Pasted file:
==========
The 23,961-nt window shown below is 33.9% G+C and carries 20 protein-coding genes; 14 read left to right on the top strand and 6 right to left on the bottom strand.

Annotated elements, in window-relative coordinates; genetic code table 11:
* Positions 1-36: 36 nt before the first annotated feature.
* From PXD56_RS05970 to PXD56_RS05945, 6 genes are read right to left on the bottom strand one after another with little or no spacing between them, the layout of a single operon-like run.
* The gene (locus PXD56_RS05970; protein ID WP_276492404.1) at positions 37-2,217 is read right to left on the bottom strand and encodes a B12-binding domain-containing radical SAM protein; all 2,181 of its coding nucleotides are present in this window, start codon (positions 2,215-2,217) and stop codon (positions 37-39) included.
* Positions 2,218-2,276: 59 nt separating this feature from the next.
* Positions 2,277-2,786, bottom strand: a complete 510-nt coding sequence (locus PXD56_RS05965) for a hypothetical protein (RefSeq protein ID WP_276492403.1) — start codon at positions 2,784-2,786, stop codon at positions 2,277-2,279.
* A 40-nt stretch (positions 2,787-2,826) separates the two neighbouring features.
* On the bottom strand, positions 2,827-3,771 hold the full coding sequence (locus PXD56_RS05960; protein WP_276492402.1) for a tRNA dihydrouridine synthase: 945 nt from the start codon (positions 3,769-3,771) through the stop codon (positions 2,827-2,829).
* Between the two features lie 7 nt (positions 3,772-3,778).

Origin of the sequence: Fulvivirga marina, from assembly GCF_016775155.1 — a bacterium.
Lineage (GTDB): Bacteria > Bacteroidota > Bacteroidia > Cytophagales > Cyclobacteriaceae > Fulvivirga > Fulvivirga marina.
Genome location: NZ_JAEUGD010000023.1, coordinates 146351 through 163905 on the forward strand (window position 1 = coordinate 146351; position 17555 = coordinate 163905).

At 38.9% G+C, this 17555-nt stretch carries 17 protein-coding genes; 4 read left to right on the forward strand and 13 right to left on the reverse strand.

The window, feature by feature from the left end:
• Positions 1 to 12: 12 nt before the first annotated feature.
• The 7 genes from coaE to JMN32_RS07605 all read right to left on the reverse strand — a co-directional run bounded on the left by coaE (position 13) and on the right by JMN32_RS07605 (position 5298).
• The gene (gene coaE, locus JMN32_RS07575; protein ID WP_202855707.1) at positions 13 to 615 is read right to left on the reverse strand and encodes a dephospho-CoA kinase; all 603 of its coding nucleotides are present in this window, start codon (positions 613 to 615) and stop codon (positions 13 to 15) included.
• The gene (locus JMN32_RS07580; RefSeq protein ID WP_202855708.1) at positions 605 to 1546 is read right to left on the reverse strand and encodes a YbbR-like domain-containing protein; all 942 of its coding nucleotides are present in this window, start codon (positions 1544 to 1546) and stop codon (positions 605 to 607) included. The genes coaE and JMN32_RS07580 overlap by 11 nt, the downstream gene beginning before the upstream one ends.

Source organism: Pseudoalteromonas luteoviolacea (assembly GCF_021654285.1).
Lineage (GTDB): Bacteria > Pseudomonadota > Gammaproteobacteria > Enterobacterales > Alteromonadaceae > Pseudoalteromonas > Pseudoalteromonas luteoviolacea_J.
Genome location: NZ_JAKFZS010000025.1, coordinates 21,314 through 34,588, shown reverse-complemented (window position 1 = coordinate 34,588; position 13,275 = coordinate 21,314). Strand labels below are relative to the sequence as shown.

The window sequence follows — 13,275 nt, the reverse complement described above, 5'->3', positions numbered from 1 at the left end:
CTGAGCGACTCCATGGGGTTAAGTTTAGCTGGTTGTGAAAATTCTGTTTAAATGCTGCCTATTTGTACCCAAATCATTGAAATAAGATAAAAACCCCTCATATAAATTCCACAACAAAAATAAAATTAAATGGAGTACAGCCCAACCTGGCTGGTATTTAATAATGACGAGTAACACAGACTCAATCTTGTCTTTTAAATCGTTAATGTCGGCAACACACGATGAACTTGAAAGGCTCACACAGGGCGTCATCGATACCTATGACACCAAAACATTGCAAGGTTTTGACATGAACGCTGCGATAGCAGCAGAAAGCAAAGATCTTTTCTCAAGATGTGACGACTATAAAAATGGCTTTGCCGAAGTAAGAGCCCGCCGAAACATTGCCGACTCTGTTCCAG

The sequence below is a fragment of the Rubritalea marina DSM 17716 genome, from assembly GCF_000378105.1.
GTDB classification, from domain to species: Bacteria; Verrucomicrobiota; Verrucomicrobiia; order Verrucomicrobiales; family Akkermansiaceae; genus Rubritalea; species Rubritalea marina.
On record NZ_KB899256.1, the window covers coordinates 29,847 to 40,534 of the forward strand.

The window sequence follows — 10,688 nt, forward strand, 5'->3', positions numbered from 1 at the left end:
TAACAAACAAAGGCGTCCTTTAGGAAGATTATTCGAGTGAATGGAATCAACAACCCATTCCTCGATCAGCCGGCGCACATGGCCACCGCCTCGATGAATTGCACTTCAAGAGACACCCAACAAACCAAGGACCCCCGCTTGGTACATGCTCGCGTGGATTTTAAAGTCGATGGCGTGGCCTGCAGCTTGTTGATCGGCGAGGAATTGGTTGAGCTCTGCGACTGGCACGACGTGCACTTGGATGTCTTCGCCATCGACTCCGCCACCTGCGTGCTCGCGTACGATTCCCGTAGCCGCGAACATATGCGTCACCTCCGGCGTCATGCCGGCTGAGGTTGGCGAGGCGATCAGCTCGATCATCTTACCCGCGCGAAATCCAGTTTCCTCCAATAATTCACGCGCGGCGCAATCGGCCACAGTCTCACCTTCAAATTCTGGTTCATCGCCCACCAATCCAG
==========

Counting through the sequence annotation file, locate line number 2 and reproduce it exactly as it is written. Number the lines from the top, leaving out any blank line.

Annotated elements, in window-relative coordinates; genetic code table 11: